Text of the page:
Bosque Peak is similar to a gigantic, tree-covered mesa rising 4,000 feet above the valley. It is one of several 9,000’ peaks in the northern Manzano Mountains, which lie just south of a section in the range that is on military and Native American lands. Formed in the same manner as all the mountains along the Rio Grande rift, Bosque Peak rises abruptly above the desert and river valley to the west and climbs gradually from the high plains in the east. Since all trails come from the eastern side of the range in this area and the rain drops mainly along the eastern slopes, most of the traveling occurs beneath the shade of ponderosas, oaks, and aspen.
From Albuquerque, go east on I-40 and take the Tijeras exit. Stay right when the off-ramp splits after a couple hundred feet. Go straight through the light onto Highway 337. Follow this road for about 35 miles until it hits NM-55 at a “T” intersection. Turn right and continue to the town of Tajique. Immediately after the central cluster of buildings a large brown sign points to Fourth of July campground, which is on the way so turn here onto what will become Forest Road 55. After the Tajique and Fourth of July campgrounds, the road gets pretty rough and rocky but is passable in a car. Continue on this road until you see the second sign pointing out the Bosque Trailhead.
A couple of great maps are the Manzano Mountains Wilderness map and the Cibola National Forest (Mountainair District) map.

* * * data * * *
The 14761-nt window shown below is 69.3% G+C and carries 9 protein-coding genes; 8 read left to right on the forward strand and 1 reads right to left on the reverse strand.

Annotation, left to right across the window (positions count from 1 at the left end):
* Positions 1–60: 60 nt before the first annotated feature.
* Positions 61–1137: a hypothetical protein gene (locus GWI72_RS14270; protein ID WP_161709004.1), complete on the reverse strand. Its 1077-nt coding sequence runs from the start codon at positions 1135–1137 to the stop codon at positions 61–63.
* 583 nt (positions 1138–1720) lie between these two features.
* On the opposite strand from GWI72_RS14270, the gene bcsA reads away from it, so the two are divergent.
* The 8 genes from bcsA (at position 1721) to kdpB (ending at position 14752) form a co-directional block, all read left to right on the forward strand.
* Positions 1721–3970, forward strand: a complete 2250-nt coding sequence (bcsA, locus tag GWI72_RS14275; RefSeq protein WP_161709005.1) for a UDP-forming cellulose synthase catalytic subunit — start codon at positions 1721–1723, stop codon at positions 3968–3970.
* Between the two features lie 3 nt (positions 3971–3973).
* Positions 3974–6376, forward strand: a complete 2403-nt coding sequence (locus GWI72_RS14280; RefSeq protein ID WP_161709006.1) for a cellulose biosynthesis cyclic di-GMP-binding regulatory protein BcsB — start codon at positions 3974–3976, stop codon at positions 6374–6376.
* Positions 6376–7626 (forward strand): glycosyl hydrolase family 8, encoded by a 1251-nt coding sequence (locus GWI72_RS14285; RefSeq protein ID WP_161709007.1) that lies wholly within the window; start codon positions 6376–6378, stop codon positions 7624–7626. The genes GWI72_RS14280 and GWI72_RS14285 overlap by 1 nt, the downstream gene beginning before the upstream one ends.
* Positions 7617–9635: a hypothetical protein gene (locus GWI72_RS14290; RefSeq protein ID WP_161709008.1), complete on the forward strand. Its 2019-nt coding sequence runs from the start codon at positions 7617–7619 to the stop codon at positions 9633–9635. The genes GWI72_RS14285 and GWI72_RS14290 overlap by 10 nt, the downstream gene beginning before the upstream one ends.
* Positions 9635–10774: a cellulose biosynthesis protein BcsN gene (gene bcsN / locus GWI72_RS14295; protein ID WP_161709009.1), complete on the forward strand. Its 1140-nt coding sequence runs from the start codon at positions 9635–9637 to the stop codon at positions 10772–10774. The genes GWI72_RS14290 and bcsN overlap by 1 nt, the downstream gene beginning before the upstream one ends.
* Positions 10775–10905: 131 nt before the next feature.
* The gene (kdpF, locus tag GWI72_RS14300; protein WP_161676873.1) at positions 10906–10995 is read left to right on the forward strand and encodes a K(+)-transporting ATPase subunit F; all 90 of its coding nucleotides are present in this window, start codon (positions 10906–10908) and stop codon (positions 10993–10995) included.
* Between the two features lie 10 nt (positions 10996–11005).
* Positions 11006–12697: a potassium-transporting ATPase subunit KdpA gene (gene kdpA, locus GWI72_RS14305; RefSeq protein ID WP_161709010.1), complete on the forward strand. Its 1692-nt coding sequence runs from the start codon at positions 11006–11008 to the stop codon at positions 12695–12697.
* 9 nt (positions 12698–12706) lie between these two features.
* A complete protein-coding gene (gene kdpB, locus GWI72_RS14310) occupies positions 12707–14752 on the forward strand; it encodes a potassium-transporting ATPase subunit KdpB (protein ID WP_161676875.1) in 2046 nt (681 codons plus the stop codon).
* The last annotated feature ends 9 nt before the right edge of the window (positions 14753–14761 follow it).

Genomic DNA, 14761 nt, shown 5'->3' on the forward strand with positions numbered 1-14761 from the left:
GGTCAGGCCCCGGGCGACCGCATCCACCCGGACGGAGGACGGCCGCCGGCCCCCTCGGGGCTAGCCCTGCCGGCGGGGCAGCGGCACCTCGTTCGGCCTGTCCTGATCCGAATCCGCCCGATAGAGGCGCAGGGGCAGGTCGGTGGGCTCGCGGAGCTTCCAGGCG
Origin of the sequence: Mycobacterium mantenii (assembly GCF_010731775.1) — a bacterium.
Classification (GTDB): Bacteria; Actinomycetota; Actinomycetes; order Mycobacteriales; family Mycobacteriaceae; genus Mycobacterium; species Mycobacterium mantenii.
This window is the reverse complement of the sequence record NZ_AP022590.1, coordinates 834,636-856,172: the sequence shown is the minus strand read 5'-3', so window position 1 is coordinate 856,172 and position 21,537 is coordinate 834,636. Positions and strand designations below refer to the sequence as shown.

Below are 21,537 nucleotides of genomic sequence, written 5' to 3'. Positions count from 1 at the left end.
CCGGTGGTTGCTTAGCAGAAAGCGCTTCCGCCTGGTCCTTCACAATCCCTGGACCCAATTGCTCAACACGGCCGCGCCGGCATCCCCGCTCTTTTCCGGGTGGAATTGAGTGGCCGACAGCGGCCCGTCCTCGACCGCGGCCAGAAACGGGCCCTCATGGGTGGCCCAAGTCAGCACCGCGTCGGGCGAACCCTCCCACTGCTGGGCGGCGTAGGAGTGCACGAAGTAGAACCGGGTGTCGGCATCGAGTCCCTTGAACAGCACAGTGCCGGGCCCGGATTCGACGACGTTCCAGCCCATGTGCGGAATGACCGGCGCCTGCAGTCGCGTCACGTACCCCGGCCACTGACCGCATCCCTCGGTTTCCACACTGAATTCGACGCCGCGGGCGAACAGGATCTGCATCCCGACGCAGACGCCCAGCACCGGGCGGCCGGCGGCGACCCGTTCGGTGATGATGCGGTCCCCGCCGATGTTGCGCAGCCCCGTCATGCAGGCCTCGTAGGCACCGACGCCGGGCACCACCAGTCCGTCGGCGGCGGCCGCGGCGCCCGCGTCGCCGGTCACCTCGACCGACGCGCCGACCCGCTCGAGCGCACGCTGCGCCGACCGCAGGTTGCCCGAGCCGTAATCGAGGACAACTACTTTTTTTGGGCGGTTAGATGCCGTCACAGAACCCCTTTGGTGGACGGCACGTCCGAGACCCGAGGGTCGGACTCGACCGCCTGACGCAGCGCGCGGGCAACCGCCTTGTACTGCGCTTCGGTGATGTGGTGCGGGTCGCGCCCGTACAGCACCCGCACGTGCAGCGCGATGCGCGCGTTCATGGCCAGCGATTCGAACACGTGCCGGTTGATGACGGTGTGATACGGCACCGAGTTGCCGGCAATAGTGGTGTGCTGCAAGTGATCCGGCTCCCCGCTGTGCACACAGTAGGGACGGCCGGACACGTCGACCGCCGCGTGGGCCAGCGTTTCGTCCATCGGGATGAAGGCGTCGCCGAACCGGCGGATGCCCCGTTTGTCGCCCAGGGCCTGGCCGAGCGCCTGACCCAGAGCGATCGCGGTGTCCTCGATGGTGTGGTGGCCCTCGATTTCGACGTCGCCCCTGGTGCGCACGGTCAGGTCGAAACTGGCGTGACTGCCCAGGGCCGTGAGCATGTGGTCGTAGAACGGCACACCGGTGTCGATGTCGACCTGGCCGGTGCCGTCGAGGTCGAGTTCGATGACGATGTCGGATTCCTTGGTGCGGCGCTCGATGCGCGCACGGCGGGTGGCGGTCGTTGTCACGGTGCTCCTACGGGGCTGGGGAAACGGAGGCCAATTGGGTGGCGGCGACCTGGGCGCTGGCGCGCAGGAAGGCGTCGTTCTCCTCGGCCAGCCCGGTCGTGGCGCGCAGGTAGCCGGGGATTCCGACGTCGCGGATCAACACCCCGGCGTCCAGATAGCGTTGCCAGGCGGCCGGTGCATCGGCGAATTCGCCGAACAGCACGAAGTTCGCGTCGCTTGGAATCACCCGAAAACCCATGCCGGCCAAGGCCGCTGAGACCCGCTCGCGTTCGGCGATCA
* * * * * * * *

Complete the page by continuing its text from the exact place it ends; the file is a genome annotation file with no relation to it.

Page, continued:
No permits or fees are required to hike or park at the trailheads. However, as always, follow the outdoors code of conduct and leave no trace. Bosque Peak is in the Manzano Mountains Wilderness, which forbids use of motor vehicles and bikes on any of the trails.
When To Climb
The peak is climbable at all times during the year but may become very difficult in the winter. The best times are between April and September, which is true for most peaks in New Mexico. Though not as stormy as the Sandia Mountains to the north, afternoon thunderstorms are common on this mountain especially during the spring, summer, and fall. Also, due to the low humidity, altitude, and intense sun that dehydrate the body, it is extremely important to pack plenty of it (a couple of liters/person is good). If you begin early, take a waterproof jacket or poncho because dew tends to accumulate on the brush that crowd the trails.
Camping is allowed on the mountain as long as fires are not made. However, all climbs are done within a day so camping is unnecessary for most people. There are two campgrounds in the area; Fourth of July and Tajique, which are on the way up to the trailhead from the town of Tajique.
The only two websites you need are below with weather, fire danger, forest ranger contact information, and more.
New Mexico Website
National Forest link